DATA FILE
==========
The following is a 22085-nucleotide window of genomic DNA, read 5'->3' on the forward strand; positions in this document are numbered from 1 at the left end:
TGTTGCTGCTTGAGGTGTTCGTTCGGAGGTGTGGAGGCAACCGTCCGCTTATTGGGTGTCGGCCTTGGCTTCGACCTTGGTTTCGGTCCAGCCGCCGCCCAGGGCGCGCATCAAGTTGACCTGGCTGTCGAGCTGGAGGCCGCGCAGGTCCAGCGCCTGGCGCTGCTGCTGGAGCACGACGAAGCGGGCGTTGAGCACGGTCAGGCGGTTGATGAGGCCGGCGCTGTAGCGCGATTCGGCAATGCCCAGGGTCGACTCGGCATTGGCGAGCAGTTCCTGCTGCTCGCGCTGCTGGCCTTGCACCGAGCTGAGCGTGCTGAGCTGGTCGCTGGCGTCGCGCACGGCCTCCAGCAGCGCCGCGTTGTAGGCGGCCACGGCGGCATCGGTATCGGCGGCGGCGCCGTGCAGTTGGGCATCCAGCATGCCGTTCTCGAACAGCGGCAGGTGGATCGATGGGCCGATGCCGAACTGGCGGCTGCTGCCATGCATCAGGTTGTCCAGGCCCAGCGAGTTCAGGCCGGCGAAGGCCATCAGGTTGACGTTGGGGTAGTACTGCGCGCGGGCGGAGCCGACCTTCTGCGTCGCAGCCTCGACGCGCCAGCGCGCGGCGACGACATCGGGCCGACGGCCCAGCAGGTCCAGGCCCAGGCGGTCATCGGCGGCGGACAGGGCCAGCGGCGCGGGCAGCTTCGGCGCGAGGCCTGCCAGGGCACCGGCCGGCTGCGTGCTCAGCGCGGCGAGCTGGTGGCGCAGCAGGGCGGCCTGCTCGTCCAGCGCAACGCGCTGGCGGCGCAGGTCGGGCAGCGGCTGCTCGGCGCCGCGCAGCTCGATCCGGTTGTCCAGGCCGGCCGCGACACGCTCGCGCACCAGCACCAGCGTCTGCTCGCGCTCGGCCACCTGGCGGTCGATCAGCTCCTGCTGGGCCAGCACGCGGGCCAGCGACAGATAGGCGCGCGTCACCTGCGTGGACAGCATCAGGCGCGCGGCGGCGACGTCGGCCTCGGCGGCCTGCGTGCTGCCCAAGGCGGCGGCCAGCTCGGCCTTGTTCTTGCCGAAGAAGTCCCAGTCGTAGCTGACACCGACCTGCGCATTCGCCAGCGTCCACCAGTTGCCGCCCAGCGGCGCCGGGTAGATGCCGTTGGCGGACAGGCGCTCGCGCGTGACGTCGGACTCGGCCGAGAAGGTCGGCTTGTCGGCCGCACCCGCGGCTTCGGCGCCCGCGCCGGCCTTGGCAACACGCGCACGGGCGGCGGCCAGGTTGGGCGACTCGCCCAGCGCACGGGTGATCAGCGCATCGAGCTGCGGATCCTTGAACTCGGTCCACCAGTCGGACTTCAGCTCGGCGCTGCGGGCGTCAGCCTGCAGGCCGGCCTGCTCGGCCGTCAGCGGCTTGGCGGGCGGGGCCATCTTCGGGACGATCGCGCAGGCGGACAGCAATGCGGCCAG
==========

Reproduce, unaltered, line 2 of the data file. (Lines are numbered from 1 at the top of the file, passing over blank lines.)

TGTTGCTGCTTGAGGTGTTCGTTCGGAGGTGTGGAGGCAACCGTCCGCTTATTGGGTGTCGGCCTTGGCTTCGACCTTGGTTTCGGTCCAGCCGCCGCCCAGGGCGCGCATCAAGTTGACCTGGCTGTCGAGCTGGAGGCCGCGCAGGTCCAGCGCCTGGCGCTGCTGCTGGAGCACGACGAAGCGGGCGTTGAGCACGGTCAGGCGGTTGATGAGGCCGGCGCTGTAGCGCGATTCGGCAATGCCCAGGGTCGACTCGGCATTGGCGAGCAGTTCCTGCTGCTCGCGCTGCTGGCCTTGCACCGAGCTGAGCGTGCTGAGCTGGTCGCTGGCGTCGCGCACGGCCTCCAGCAGCGCCGCGTTGTAGGCGGCCACGGCGGCATCGGTATCGGCGGCGGCGCCGTGCAGTTGGGCATCCAGCATGCCGTTCTCGAACAGCGGCAGGTGGATCGATGGGCCGATGCCGAACTGGCGGCTGCTGCCATGCATCAGGTTGTCCAGGCCCAGCGAGTTCAGGCCGGCGAAGGCCATCAGGTTGACGTTGGGGTAGTACTGCGCGCGGGCGGAGCCGACCTTCTGCGTCGCAGCCTCGACGCGCCAGCGCGCGGCGACGACATCGGGCCGACGGCCCAGCAGGTCCAGGCCCAGGCGGTCATCGGCGGCGGACAGGGCCAGCGGCGCGGGCAGCTTCGGCGCGAGGCCTGCCAGGGCACCGGCCGGCTGCGTGCTCAGCGCGGCGAGCTGGTGGCGCAGCAGGGCGGCCTGCTCGTCCAGCGCAACGCGCTGGCGGCGCAGGTCGGGCAGCGGCTGCTCGGCGCCGCGCAGCTCGATCCGGTTGTCCAGGCCGGCCGCGACACGCTCGCGCACCAGCACCAGCGTCTGCTCGCGCTCGGCCACCTGGCGGTCGATCAGCTCCTGCTGGGCCAGCACGCGGGCCAGCGACAGATAGGCGCGCGTCACCTGCGTGGACAGCATCAGGCGCGCGGCGGCGACGTCGGCCTCGGCGGCCTGCGTGCTGCCCAAGGCGGCGGCCAGCTCGGCCTTGTTCTTGCCGAAGAAGTCCCAGTCGTAGCTGACACCGACCTGCGCATTCGCCAGCGTCCACCAGTTGCCGCCCAGCGGCGCCGGGTAGATGCCGTTGGCGGACAGGCGCTCGCGCGTGACGTCGGACTCGGCCGAGAAGGTCGGCTTGTCGGCCGCACCCGCGGCTTCGGCGCCCGCGCCGGCCTTGGCAACACGCGCACGGGCGGCGGCCAGGTTGGGCGACTCGCCCAGCGCACGGGTGATCAGCGCATCGAGCTGCGGATCCTTGAACTCGGTCCACCAGTCGGACTTCAGCTCGGCGCTGCGGGCGTCAGCCTGCAGGCCGGCCTGCTCGGCCGTCAGCGGCTTGGCGGGCGGGGCCATCTTCGGGACGATCGCGCAGGCGGACAGCAATGCGGCCAG